[October/ November, 1936]
Dear Margery Bailey-- 1
Your letter and the MS of Surrey find me in the midst of rehearsals of The Wingless Victory and the throes of casting High Tor and The Masque of Kings--all three of them driving me mad, now that I've learned that it's just as important to give plays good productions as to write them well, and for me much more difficult-- hard as it is to write anything well. The upshot is that I've only looked into Surrey, which arrived today, sufficiently to discover that it's graciously written, and I'll have to let the reading go till I can put what's left of my mind on it. Your letter, however, was both delightful and astonishing. Delightful because you can be serious about plays in verse and still keep your sense of humor--astonishing because I hadn't dreamed you'd get such a response from the wide world for so modest a prize in so modest a contest.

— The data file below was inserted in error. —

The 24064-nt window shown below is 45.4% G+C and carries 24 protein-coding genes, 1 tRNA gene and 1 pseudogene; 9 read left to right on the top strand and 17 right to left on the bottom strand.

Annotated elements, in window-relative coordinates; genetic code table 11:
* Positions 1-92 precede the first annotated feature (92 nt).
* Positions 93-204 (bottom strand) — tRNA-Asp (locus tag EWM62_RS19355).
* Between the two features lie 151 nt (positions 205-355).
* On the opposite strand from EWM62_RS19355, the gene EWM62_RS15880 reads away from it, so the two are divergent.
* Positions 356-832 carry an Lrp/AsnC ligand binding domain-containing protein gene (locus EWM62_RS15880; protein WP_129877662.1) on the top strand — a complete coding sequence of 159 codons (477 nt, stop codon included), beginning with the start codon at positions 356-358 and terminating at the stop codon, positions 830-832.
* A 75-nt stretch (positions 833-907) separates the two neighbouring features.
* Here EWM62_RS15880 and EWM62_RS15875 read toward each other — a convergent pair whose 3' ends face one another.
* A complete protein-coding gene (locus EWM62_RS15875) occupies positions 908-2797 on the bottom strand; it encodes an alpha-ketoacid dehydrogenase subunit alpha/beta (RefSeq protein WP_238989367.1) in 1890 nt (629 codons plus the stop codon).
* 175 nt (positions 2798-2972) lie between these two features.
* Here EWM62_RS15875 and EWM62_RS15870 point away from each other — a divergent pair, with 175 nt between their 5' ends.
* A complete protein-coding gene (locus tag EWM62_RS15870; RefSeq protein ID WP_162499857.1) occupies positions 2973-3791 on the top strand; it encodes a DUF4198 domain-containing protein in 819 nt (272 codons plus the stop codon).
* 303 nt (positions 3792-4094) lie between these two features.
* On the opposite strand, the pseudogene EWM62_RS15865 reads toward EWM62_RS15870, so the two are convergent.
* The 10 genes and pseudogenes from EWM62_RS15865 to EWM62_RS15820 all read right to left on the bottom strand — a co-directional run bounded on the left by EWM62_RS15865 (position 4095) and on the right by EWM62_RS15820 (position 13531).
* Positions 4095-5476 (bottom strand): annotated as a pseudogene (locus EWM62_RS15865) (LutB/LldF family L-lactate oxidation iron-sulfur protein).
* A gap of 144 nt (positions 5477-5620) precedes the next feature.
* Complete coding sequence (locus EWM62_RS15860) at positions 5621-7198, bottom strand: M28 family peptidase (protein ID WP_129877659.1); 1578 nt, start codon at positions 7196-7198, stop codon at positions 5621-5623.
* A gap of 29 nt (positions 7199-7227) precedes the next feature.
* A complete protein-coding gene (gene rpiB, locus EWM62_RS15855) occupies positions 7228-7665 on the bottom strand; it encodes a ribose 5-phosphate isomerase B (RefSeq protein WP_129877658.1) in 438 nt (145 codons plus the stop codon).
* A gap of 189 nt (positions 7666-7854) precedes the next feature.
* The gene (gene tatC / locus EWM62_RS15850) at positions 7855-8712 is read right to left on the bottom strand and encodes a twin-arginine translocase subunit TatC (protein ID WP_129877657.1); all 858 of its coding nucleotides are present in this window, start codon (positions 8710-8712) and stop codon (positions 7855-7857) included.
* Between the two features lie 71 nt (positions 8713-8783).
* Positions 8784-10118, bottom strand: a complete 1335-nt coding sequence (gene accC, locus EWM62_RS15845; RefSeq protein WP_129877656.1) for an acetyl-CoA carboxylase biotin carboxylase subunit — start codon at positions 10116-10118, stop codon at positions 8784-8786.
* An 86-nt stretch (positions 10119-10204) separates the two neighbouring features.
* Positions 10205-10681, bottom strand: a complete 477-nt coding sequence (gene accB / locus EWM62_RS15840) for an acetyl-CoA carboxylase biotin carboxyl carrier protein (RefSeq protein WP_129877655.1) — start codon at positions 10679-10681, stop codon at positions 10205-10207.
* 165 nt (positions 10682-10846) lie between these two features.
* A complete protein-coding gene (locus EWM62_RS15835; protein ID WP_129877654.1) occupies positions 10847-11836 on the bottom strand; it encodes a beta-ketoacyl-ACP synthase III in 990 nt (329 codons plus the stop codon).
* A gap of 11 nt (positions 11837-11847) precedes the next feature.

Burgess Meredith2 has been here to dinner and we've been talking over the implications. If there is so much interest as seems indicated by the returns the prize should certainly be increased and given importance. If you could secure Rockefeller backing part of the problem would be solved, but if that doesn't materialize Burgess and I will hope to be in a position--if certain plays succeed this year--to contribute $500 toward a prize, and try to arrange backing for bringing the three top plays in the contest within hailing distance of Broadway. The plan we hit upon was to ask Guthrie McClintic, Barrett Clark and perhaps one other, to look at the three plays with us, with the hope of finding one that would warrant production here. Promising nothing, of course, because nobody could be sure of what would come of the competition, but assuring you that good plays, even in verse, are producible, and that all concerned would wish to find one that had poetic and dramatic quality. I rather assume, from the subject, that Surrey is not for the New York stage, but there's no telling when you'll get one that is, and we'll be pulling for just that outcome. I realize that you've had an ocean of work over the contest, and would be in for even more if these plans came to fruit, so if you've had too much on your hands just tell me so--otherwise I'll count on you to function as you did this year.